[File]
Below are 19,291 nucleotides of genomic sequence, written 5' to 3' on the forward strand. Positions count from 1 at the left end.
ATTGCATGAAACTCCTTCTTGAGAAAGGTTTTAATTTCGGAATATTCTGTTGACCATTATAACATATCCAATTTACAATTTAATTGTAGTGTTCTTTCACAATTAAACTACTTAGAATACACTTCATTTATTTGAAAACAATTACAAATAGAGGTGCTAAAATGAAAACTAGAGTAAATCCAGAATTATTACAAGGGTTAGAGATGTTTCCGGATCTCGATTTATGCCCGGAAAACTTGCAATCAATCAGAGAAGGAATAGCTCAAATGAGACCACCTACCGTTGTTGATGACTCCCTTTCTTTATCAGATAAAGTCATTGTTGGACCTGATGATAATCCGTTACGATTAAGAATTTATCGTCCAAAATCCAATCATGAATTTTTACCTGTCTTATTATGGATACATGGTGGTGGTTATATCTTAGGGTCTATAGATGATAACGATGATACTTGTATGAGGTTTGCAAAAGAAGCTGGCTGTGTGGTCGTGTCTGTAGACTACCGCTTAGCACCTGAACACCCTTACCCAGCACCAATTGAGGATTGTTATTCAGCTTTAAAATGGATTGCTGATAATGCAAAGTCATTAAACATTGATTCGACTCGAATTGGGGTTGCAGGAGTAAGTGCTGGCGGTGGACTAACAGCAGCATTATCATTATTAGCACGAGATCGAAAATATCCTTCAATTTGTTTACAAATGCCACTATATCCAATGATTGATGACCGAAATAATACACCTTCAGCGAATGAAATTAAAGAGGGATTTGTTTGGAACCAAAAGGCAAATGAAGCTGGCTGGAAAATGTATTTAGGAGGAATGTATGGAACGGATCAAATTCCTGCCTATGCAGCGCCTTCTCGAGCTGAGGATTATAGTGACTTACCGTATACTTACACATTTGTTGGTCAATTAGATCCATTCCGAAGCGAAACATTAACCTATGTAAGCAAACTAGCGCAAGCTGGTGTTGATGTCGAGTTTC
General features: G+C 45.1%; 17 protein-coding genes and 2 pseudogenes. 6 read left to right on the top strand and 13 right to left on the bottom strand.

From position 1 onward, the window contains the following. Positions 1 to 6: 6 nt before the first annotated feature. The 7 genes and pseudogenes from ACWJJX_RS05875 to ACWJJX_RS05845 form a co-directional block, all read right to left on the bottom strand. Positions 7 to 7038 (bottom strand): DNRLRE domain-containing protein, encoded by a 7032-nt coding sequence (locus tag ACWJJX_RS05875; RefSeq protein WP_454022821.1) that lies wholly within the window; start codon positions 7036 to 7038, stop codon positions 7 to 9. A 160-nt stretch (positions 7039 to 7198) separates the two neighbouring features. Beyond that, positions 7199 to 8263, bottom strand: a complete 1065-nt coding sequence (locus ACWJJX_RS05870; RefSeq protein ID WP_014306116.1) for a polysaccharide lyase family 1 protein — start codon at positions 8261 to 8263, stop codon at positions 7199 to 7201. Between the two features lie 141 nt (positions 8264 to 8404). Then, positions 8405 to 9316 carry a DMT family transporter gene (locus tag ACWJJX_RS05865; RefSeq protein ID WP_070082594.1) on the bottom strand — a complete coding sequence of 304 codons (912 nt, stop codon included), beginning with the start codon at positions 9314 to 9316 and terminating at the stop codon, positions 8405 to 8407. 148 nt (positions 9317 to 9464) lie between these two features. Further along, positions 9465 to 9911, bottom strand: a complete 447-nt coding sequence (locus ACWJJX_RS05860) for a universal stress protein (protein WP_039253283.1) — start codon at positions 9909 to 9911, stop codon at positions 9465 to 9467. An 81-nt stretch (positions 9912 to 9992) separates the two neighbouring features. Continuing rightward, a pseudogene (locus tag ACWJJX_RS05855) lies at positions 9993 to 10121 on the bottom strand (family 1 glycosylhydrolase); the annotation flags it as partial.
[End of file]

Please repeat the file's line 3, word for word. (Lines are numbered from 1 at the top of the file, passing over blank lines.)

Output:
General features: G+C 45.1%; 17 protein-coding genes and 2 pseudogenes. 6 read left to right on the top strand and 13 right to left on the bottom strand.